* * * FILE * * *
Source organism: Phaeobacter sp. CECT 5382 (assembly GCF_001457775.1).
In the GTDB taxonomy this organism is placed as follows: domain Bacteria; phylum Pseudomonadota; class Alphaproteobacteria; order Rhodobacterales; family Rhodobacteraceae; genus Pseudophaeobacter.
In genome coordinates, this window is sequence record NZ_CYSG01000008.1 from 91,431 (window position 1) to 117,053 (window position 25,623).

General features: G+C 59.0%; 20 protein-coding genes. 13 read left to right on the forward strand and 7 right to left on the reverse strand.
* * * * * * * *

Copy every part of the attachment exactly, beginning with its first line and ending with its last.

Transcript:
Source organism: Phaeobacter sp. CECT 5382 (assembly GCF_001457775.1).
In the GTDB taxonomy this organism is placed as follows: domain Bacteria; phylum Pseudomonadota; class Alphaproteobacteria; order Rhodobacterales; family Rhodobacteraceae; genus Pseudophaeobacter.
In genome coordinates, this window is sequence record NZ_CYSG01000008.1 from 91,431 (window position 1) to 117,053 (window position 25,623).

General features: G+C 59.0%; 20 protein-coding genes. 13 read left to right on the forward strand and 7 right to left on the reverse strand.